Tones that blend into the background. Pastel colours can look a bit bland if the background has a similar colour. Even if you prefer colours are not too strong, pick on that contrasts with the background.

Light orange can appear to glow in some cases. It’s more pertinent in broadcast situations.

Shape and Fit

Video can be a bit unforgiving when you wear baggy and shapeless clothing. Go from something that has a nice shape that will give you a taller and more fitted look.

The reason for this is that close up shots don’t give us a context of your surroundings, which can make you look bigger than you are. This is why we’re often surprise about how short TV personalities are when we meet them in person.

A few fashion tips

Here are a few things that will make you look your best.

Feel free to totally ignore this though; authenticity is more important than being polished. woman with frame sign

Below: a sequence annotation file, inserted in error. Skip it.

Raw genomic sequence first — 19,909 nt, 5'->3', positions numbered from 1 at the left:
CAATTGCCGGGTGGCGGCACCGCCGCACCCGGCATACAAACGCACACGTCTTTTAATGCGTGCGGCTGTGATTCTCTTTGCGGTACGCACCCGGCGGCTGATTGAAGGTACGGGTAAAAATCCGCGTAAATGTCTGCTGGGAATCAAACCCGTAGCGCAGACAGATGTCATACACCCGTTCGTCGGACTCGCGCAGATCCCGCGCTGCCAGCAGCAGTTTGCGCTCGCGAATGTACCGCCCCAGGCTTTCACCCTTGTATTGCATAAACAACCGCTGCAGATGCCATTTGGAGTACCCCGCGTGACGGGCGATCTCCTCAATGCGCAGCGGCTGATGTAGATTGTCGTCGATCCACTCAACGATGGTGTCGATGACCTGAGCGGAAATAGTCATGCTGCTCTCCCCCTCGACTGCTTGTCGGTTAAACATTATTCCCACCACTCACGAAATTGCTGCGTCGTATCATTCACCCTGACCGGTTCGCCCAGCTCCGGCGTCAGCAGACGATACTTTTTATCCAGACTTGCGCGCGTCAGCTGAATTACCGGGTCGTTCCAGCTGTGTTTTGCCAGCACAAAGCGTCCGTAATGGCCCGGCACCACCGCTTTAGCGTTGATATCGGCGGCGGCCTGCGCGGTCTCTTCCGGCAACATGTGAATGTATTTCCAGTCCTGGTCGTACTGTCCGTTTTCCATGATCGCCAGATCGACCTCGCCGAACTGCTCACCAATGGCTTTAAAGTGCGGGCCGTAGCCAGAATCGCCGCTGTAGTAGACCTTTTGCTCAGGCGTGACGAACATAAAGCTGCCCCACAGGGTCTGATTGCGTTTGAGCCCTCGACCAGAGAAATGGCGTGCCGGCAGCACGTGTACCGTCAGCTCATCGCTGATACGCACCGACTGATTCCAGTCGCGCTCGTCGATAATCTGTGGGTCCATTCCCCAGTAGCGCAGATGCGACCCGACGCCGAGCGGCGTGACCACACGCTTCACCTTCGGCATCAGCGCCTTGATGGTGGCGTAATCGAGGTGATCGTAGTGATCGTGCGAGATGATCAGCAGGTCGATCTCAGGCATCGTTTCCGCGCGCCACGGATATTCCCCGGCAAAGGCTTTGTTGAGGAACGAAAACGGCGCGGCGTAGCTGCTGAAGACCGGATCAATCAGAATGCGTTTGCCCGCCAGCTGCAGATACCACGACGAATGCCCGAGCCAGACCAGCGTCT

Men’s clothing

Collared shirts tend to look better than T shirts in close up.

There’s more texture and visual interest. Jackets also look good, especially if they’re nicely tailored around the waist. Never, ever wear a too big suit on a video shoot.

Unless you’re David Byrne. He kinda got away with it.burn

Light coloured shirts generally looks better than pure white.

Pure white tends to blow out and look a bit flat once you add video lighting. Ties work if you’d normally wear them too.

Try to go easy on novelty ties or large patterns, unless it’s very ‘you’ of course!

Women’s clothing

Power suits. We love the 80’s just like the next girl, but they look huge on video.

Avoid earth tones if you’re interviewed inside; you’ll blend in to the background too much.